21 December 2017 – Just over two years ago Sarah Blythe and her partner were told by the early intervention team that her son Neko was on the autism spectrum. It has been a journey of discovery for them resulting in a fundraising ride for autism. This is her story.
GETTING A DIAGNOSIS of autism for Neko when he was four, gave us answers finally about why he behaved the way he did and we thought it would help others understand.
Sadly it hasn’t that been easy along our journey.
Before Neko started school I asked to see a paediatrician to get an ‘official’ diagnosis.
Neko, now 6, attended an amazing early childhood centre and kindergarten. Both were fantastic in the way they supported us as a family and helped Neko achieve the best he could in his learning environment in social situations where sometimes he struggled.
Our wee boy was happy and achieving so well.
We hoped, when he started school in 2016, the Ministry of Education would offer us more support, but it was not as smooth as in pre-school.
Simple things like even getting him there became a struggle.
My once happy boy started changing; he was unhappy and would often become angry easily once he got home.
He would have a meltdown as he felt this was his safe place and had learnt to hold it together all day.
He was in time out a lot in school and I did not feel I had the full support of his teachers and that they understood him.
He was just seen as being naughty for pushing or hitting as he didn’t have the social skills to be able to say how he was feeling.
Once we were told he did not have autism and that it was our parenting.
It was heart breaking to watch and very upsetting to be basically told that you are not doing your best job as a parent.
We ended up pulling him out of that school.
We then moved to a smaller town where we found the perfect school for our son and he settled in amazingly.
His new school follows the walker learner approach and he adjusted so well.
It is great to have an awesome bunch of teachers on board that communicate and listen and support our boy the best they can so he can achieve.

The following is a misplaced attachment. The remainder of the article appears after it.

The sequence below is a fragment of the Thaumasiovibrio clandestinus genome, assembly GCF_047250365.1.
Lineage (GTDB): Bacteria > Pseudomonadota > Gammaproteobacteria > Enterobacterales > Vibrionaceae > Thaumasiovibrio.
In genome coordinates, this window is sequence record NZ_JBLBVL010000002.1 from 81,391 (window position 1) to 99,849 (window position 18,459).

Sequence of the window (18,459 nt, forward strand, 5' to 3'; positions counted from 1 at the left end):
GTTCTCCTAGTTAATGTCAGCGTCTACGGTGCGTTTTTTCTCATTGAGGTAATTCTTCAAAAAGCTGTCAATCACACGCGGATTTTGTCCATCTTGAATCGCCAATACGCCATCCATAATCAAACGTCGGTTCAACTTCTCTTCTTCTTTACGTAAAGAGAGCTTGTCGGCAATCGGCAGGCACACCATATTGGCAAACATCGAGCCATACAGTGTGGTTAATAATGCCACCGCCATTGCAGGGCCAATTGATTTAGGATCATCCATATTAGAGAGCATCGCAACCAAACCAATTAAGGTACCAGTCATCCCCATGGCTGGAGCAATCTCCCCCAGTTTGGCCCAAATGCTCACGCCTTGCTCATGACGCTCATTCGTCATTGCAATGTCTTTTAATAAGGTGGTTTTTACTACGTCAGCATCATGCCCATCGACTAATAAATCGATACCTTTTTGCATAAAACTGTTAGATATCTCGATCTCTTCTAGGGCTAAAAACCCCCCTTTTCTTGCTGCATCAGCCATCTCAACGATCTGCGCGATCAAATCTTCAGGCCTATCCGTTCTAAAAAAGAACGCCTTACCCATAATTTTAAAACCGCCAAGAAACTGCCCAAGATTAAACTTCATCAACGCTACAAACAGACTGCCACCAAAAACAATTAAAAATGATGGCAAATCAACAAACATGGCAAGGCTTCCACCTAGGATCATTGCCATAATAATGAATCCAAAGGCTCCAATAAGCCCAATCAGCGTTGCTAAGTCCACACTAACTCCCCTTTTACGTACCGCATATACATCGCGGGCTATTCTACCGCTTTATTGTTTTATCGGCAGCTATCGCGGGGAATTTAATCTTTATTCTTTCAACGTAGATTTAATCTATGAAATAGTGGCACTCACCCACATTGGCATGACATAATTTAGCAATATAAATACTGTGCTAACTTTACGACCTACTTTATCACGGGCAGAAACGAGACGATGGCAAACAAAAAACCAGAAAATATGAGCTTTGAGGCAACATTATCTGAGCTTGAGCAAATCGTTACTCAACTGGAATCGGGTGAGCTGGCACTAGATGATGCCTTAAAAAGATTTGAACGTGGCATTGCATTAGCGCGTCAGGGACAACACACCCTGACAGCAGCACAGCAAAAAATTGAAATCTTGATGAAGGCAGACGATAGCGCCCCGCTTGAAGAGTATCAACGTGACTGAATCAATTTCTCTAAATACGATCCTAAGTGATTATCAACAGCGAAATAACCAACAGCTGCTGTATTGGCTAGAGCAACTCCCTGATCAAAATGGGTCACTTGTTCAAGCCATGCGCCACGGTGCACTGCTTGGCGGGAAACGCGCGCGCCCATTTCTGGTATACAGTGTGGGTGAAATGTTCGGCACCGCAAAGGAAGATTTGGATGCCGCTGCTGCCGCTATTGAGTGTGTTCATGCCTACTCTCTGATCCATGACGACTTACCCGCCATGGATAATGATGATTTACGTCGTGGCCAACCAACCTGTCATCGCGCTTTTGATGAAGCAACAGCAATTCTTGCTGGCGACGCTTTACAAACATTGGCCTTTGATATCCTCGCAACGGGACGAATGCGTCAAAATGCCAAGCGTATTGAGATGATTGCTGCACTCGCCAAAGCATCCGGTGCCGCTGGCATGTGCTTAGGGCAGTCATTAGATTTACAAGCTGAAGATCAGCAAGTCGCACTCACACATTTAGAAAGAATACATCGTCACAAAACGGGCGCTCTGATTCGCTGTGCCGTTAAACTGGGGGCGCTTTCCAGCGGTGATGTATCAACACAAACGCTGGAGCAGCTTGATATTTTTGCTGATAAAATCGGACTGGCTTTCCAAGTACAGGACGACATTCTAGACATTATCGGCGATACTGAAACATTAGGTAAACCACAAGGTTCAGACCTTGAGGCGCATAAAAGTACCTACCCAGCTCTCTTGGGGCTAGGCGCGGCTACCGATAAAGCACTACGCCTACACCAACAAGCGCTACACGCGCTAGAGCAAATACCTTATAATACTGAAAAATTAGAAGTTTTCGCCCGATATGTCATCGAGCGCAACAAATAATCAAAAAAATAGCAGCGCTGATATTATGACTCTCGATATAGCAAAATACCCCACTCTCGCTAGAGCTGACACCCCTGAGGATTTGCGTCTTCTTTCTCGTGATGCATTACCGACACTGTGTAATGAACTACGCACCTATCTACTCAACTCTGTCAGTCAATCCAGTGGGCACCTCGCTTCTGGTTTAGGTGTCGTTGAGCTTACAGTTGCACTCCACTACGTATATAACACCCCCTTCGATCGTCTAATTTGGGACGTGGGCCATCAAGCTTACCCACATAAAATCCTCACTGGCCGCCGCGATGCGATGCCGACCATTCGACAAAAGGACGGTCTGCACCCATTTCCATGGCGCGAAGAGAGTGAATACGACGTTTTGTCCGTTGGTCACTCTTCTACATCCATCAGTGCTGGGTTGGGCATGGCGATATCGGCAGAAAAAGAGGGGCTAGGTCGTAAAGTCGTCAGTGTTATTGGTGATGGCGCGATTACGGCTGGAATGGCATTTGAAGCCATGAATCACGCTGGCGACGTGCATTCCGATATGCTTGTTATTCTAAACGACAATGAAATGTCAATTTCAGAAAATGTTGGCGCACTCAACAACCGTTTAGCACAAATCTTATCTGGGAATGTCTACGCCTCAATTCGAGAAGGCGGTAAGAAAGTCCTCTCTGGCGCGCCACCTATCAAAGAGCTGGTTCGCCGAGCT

After our first experience, my heart breaks not only for Neko, but for all those other children on the autism spectrum who are so misunderstood.
There are a lot of people who still do not have any understanding about autism.
You do not see people standing outside the supermarket spreading awareness and fundraising like you do for other conditions.
So it got me thinking that I wanted to do something to help.
I thought why not spread the message or organise a ride for autism awareness?
I got talking to a lovely guy who had organised a similar one for a different charity.
He was a great help and pointed me in the right direction.
Then I thought about what I would do with the money raised from the event?
What better way to spend it than use it to help educate our child educators as it is not a part of their core teacher training.
I feel every teacher deserves the right training, and every autistic child needs a teacher to understand them to help them succeed at school.
I feel by organising this ride on Sunday March 4 and talking about autism, it will open the door to help others understand, to help educate and build acceptance for all those children and adults living with autism.
We need to remember not every disability is visible.
Neko is my motivation for this ride. Seeing the struggles he has had has pushed me to want to do something. I want others to understand and accept him and not only him but all the other people out there on the spectrum.
This has been a huge challenge for me but totally worth it. I’ve been lucky to have the support of my mother helping and so many amazing other people jump on board to help and be a sponsor.
I truly believe alone we can do little, together we can do so much.
This article first appeared in the Altogether Autism Journal Issue 1, 2018.
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